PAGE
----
BACKGROUND: Nerve blockades are used for the treatment of acute migraine episodes in emergency room conditions and beneficial results are obtained from this clinical use. Although this is the case, there are limited numbers of studies investigating the long-term effects of such an approach.
PATIENTS AND METHODS: In this investigation, we had 26 patients diagnosed as migraine based on the ICHD II criteria, these were injected with 1% lidocaine at supraorbital and infraorbital nerve localizations and clinical results were evaluated after 6 months of follow-up. All patients received 1.5 ml of 1% lidocaine bilaterally for supraorbital and infraorbital nerves with three day intervals for three times. Clinical evaluation was conducted by recording the number of migraine episodes per month together with migraine disability assessment scale (MIDAS) and visual analog scale (VAS) scores before and six months after the treatment.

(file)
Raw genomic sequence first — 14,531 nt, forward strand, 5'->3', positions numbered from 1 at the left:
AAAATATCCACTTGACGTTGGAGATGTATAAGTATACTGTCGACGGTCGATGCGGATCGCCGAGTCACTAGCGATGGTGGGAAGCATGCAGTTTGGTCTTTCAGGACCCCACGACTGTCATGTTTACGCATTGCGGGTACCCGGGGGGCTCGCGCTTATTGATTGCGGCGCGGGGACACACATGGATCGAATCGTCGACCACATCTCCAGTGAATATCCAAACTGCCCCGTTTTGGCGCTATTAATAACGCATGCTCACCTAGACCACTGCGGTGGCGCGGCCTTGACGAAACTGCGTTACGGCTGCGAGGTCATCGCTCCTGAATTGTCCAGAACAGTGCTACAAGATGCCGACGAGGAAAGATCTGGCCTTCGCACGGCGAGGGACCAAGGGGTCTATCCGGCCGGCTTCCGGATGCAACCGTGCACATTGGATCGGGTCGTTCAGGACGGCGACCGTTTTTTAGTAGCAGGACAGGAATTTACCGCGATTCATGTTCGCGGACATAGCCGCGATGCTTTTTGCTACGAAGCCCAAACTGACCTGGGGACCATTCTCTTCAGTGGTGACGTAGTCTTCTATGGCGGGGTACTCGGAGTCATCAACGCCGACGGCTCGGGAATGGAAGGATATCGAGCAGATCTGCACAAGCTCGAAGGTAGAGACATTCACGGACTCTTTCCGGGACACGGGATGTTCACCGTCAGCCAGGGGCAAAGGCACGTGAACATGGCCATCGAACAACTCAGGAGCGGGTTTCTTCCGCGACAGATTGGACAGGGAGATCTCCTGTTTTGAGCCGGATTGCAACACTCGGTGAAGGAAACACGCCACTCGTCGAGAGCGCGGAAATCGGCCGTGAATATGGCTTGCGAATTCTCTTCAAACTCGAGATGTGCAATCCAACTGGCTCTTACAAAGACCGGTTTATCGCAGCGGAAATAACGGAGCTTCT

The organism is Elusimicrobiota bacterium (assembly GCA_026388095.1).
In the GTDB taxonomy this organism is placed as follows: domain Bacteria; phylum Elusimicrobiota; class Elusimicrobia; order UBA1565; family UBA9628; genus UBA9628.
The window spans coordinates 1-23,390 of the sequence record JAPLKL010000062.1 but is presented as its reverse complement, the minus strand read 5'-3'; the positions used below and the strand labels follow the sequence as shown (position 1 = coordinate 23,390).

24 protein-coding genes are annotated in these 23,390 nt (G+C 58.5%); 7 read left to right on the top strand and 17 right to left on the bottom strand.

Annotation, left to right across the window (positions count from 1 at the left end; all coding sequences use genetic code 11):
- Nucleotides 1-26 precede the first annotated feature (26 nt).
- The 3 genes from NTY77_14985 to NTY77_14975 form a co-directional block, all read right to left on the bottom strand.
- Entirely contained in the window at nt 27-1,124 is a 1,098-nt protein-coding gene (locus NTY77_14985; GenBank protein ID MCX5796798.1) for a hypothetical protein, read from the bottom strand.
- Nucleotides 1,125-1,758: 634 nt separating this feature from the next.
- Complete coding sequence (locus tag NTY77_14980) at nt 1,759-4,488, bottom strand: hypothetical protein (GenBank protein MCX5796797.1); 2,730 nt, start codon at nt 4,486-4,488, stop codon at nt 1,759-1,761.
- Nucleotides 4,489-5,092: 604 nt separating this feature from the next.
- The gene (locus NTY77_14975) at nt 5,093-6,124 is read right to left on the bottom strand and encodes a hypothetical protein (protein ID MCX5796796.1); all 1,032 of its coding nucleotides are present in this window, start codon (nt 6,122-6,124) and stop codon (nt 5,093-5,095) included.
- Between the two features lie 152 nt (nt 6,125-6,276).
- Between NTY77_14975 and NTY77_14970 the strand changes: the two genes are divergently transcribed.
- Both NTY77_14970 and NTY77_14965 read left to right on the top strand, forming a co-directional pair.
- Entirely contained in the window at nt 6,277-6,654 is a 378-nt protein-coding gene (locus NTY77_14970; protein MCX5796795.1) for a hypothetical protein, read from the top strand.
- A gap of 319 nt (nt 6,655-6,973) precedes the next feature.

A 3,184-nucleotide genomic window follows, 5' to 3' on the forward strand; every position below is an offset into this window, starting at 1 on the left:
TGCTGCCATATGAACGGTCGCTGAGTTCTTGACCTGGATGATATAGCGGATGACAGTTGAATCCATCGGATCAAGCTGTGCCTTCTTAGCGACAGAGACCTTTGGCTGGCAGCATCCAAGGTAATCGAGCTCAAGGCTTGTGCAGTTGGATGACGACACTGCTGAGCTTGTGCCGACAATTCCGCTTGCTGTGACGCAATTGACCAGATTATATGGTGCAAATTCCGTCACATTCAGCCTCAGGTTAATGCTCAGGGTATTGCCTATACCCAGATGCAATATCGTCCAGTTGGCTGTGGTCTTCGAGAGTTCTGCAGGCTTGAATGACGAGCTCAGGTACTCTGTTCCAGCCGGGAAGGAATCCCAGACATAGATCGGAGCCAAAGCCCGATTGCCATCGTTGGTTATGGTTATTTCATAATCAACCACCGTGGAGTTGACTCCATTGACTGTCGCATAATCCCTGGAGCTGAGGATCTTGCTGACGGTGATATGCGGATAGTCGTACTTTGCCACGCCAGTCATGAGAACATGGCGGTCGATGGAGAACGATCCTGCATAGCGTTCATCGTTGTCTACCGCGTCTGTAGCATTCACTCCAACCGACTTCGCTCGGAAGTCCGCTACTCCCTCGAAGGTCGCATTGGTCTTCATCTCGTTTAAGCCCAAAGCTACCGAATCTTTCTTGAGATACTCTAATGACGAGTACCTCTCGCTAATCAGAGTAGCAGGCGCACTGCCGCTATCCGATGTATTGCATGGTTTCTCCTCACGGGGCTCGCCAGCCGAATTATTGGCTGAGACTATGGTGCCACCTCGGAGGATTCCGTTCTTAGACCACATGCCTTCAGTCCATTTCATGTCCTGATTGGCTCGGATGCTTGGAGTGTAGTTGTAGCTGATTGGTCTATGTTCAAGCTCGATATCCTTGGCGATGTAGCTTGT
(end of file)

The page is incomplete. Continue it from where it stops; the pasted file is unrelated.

RESULTS: Mean age of the patients recruited in the study was 31.1±10.2 years. Disease duration was 8.1±5.4 years, the duration of the headache was 28.4±18.4 hours, mean number of episodes before treatment was 9.9±5.2, mean MIDAS was calculated as 3.2±0.8, and VAS as 9.0±1.0. Six months after the treatment, mean number of attacks was 2.0±3.0, MIDAS was 1.4±0.9 and VAS was 3.5±3.6. There was a statistically significant difference between the results obtained before and after the treatment.
CONCLUSIONS: Injecting 1% of lidocaine to supraorbital and infraorbital nerve for three times prevents the acute migraine episodes effectively during the 6-months of follow-up without having any significant side effectsFree PDF Download
To cite this article
S. Ilhan Alp, R. Alp
Supraorbital and infraorbital nerve blockade in migraine patients: results of 6-month clinical follow-up
Eur Rev Med Pharmacol Sci
Vol. 17 - N. 13